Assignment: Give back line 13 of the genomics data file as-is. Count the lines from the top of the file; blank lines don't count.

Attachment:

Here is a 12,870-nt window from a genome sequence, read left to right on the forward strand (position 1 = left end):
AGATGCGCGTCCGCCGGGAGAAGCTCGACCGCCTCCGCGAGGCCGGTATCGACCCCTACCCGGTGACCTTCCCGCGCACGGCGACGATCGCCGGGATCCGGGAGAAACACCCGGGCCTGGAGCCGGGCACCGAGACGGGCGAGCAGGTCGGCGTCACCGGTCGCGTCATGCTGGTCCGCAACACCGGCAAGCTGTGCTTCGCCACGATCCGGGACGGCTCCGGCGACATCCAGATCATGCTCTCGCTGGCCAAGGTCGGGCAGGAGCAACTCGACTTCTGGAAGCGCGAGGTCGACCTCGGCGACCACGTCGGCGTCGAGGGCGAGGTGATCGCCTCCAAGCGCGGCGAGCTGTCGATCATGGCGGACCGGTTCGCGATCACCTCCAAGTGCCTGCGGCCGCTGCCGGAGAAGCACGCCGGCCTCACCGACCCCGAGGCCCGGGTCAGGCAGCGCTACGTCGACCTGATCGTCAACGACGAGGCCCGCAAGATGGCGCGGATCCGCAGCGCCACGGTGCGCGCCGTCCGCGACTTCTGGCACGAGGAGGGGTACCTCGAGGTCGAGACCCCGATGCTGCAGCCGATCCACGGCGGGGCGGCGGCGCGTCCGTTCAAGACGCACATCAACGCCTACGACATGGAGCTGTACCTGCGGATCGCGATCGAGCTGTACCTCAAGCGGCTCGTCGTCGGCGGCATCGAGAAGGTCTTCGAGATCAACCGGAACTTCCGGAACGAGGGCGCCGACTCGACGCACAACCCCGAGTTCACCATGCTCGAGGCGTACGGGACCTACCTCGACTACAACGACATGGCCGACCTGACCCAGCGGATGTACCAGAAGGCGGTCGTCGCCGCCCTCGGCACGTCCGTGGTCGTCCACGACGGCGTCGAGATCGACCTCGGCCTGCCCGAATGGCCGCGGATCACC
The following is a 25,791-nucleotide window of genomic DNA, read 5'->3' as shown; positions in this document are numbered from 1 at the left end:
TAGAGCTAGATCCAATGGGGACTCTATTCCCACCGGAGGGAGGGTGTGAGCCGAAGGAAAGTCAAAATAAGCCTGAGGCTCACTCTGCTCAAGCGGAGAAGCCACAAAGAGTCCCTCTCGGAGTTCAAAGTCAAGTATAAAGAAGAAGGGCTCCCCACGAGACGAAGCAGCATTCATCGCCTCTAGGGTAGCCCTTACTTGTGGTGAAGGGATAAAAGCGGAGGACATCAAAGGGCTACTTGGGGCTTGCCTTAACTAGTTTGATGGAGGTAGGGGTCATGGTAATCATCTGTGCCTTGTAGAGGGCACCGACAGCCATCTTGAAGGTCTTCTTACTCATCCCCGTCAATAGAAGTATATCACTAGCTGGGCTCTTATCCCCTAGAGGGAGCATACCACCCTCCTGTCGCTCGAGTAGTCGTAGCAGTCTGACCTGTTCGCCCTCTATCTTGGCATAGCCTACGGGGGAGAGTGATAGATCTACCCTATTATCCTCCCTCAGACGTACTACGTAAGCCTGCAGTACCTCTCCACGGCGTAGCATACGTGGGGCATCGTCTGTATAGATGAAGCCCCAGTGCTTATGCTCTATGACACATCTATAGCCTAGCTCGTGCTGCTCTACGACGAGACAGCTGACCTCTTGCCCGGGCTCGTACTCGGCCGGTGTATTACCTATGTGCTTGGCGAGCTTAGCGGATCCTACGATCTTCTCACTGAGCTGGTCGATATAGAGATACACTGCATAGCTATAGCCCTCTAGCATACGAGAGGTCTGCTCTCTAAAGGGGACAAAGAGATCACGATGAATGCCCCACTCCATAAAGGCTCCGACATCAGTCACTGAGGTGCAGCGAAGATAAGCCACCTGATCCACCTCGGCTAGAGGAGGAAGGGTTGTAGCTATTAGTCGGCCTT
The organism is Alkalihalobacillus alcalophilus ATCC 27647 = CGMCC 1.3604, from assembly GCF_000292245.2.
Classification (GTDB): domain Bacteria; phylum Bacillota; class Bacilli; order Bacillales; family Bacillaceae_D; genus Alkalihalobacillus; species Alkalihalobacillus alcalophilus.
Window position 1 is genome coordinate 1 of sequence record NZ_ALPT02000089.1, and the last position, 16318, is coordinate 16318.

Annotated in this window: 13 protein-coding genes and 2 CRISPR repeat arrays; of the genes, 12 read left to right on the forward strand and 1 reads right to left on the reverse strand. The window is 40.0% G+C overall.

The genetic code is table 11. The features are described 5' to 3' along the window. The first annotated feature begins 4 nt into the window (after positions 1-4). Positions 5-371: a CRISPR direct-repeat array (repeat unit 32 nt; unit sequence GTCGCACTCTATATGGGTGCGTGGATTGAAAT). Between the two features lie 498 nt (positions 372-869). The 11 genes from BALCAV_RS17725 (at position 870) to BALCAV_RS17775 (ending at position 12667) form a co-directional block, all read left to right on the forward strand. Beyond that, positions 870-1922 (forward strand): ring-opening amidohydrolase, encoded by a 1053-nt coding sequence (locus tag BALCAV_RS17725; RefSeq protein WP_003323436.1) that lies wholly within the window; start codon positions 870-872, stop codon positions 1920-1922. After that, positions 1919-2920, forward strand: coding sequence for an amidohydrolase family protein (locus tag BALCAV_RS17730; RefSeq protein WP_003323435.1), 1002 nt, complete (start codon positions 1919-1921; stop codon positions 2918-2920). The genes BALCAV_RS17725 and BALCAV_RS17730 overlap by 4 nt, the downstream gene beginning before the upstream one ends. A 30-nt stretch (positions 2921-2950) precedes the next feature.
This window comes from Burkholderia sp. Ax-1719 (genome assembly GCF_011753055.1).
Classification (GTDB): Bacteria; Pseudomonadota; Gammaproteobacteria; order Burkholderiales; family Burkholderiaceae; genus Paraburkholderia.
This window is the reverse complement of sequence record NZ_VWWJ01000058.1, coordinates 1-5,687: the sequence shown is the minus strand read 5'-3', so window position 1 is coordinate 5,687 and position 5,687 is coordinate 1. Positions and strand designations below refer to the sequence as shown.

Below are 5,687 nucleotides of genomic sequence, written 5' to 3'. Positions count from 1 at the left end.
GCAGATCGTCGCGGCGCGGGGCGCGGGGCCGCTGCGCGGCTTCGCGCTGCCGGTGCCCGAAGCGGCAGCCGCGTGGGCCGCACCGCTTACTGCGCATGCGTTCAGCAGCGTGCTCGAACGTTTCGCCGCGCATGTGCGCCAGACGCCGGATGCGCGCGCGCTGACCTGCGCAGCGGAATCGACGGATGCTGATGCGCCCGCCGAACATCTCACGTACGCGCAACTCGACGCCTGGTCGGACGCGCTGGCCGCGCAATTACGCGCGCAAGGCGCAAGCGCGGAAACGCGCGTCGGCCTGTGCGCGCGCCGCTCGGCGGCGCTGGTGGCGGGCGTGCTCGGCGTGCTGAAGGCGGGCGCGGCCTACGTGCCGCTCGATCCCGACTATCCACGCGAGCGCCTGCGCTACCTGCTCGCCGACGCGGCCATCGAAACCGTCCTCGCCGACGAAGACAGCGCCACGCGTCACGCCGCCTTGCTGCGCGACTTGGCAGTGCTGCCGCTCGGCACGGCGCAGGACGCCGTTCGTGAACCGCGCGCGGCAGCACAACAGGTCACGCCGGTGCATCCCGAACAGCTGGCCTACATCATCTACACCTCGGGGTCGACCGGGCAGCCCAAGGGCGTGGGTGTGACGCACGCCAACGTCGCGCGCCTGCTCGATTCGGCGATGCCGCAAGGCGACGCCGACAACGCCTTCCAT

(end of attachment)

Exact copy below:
Below are 5,687 nucleotides of genomic sequence, written 5' to 3'. Positions count from 1 at the left end.